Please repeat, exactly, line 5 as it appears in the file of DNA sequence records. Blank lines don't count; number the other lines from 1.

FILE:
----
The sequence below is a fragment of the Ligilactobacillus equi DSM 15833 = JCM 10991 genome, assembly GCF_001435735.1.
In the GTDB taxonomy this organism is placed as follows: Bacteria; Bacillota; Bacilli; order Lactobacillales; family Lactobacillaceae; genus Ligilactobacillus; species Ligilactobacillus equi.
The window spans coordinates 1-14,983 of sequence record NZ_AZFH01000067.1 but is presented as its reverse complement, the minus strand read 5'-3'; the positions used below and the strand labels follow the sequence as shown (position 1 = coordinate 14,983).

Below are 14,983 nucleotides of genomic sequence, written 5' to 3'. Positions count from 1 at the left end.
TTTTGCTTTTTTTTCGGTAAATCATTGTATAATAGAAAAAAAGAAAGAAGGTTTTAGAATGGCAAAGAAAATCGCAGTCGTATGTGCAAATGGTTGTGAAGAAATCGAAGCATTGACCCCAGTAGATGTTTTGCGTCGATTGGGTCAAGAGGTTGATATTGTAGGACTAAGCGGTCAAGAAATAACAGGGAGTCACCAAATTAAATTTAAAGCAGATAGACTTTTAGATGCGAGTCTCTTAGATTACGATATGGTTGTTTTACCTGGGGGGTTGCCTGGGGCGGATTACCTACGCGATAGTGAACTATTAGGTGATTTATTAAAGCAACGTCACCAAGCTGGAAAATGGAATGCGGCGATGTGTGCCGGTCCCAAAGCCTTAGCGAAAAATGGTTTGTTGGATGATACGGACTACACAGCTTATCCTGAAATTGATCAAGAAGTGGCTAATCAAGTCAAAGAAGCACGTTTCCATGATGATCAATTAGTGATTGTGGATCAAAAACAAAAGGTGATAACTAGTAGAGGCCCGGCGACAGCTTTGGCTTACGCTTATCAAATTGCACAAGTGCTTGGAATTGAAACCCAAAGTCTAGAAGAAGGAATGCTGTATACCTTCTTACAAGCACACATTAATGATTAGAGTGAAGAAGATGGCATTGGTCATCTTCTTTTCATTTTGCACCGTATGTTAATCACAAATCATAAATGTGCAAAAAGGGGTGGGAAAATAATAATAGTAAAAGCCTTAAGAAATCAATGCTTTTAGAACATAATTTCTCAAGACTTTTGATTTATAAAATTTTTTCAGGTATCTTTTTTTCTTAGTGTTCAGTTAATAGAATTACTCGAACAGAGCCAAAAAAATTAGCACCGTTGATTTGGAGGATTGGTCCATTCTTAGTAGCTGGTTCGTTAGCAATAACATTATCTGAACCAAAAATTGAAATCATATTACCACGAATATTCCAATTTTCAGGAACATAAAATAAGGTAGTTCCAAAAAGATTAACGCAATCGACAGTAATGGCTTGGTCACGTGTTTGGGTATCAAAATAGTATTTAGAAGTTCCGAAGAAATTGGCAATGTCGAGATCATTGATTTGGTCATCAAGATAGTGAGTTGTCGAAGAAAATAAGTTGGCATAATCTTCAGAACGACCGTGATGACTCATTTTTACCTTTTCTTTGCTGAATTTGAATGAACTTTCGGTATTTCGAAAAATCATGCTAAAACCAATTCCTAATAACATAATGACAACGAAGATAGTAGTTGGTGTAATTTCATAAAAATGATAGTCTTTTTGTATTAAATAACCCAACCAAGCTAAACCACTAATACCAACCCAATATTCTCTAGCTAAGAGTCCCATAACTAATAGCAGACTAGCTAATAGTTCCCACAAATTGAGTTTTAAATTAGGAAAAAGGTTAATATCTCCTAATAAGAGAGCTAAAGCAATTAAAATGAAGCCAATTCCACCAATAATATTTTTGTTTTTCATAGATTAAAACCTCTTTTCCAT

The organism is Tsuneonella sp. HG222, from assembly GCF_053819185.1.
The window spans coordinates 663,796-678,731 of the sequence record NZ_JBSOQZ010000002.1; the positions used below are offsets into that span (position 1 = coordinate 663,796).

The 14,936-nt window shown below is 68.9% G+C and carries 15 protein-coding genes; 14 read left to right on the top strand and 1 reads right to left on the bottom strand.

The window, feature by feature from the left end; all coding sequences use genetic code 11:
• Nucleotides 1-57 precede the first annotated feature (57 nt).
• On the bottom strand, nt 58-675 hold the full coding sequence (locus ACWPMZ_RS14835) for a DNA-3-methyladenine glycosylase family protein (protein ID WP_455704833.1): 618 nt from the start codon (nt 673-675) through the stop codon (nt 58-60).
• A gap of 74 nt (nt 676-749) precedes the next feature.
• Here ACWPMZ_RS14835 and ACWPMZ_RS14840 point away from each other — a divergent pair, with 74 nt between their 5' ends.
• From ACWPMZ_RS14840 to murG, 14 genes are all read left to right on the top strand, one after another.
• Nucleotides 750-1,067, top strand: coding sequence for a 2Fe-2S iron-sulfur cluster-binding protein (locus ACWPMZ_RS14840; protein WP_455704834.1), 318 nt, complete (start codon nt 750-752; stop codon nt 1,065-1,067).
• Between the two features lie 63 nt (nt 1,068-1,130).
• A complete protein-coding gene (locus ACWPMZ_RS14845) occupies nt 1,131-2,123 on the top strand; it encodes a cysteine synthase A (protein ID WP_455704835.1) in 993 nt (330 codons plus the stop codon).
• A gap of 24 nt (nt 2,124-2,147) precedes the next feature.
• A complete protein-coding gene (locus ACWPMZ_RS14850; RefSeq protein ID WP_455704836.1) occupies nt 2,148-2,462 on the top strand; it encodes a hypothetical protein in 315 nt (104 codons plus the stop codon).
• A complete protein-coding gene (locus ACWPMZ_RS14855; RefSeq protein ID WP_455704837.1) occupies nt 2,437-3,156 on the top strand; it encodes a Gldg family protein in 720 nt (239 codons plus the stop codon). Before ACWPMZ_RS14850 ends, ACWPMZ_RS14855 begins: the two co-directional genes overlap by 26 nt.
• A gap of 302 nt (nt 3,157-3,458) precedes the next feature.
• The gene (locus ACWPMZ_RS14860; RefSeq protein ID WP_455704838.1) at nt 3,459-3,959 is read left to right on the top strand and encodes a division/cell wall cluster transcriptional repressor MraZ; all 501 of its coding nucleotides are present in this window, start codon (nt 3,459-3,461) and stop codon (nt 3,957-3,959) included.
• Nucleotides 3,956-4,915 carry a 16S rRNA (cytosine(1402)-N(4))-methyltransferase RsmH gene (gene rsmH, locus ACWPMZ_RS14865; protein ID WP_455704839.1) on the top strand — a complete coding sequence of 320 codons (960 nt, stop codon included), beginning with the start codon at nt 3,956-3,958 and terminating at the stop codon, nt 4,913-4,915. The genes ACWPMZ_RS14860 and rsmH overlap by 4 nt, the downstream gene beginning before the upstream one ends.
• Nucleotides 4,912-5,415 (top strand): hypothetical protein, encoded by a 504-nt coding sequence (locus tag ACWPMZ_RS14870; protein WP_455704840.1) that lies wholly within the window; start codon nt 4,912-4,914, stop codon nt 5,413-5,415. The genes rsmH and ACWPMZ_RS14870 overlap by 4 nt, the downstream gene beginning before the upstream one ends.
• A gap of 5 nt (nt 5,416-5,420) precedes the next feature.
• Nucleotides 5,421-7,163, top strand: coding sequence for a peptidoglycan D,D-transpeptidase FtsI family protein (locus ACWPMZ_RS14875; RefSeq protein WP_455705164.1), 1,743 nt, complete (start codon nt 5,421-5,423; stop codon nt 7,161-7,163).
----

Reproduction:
TTTTGCTTTTTTTTCGGTAAATCATTGTATAATAGAAAAAAAGAAAGAAGGTTTTAGAATGGCAAAGAAAATCGCAGTCGTATGTGCAAATGGTTGTGAAGAAATCGAAGCATTGACCCCAGTAGATGTTTTGCGTCGATTGGGTCAAGAGGTTGATATTGTAGGACTAAGCGGTCAAGAAATAACAGGGAGTCACCAAATTAAATTTAAAGCAGATAGACTTTTAGATGCGAGTCTCTTAGATTACGATATGGTTGTTTTACCTGGGGGGTTGCCTGGGGCGGATTACCTACGCGATAGTGAACTATTAGGTGATTTATTAAAGCAACGTCACCAAGCTGGAAAATGGAATGCGGCGATGTGTGCCGGTCCCAAAGCCTTAGCGAAAAATGGTTTGTTGGATGATACGGACTACACAGCTTATCCTGAAATTGATCAAGAAGTGGCTAATCAAGTCAAAGAAGCACGTTTCCATGATGATCAATTAGTGATTGTGGATCAAAAACAAAAGGTGATAACTAGTAGAGGCCCGGCGACAGCTTTGGCTTACGCTTATCAAATTGCACAAGTGCTTGGAATTGAAACCCAAAGTCTAGAAGAAGGAATGCTGTATACCTTCTTACAAGCACACATTAATGATTAGAGTGAAGAAGATGGCATTGGTCATCTTCTTTTCATTTTGCACCGTATGTTAATCACAAATCATAAATGTGCAAAAAGGGGTGGGAAAATAATAATAGTAAAAGCCTTAAGAAATCAATGCTTTTAGAACATAATTTCTCAAGACTTTTGATTTATAAAATTTTTTCAGGTATCTTTTTTTCTTAGTGTTCAGTTAATAGAATTACTCGAACAGAGCCAAAAAAATTAGCACCGTTGATTTGGAGGATTGGTCCATTCTTAGTAGCTGGTTCGTTAGCAATAACATTATCTGAACCAAAAATTGAAATCATATTACCACGAATATTCCAATTTTCAGGAACATAAAATAAGGTAGTTCCAAAAAGATTAACGCAATCGACAGTAATGGCTTGGTCACGTGTTTGGGTATCAAAATAGTATTTAGAAGTTCCGAAGAAATTGGCAATGTCGAGATCATTGATTTGGTCATCAAGATAGTGAGTTGTCGAAGAAAATAAGTTGGCATAATCTTCAGAACGACCGTGATGACTCATTTTTACCTTTTCTTTGCTGAATTTGAATGAACTTTCGGTATTTCGAAAAATCATGCTAAAACCAATTCCTAATAACATAATGACAACGAAGATAGTAGTTGGTGTAATTTCATAAAAATGATAGTCTTTTTGTATTAAATAACCCAACCAAGCTAAACCACTAATACCAACCCAATATTCTCTAGCTAAGAGTCCCATAACTAATAGCAGACTAGCTAATAGTTCCCACAAATTGAGTTTTAAATTAGGAAAAAGGTTAATATCTCCTAATAAGAGAGCTAAAGCAATTAAAATGAAGCCAATTCCACCAATAATATTTTTGTTTTTCATAGATTAAAACCTCTTTTCCAT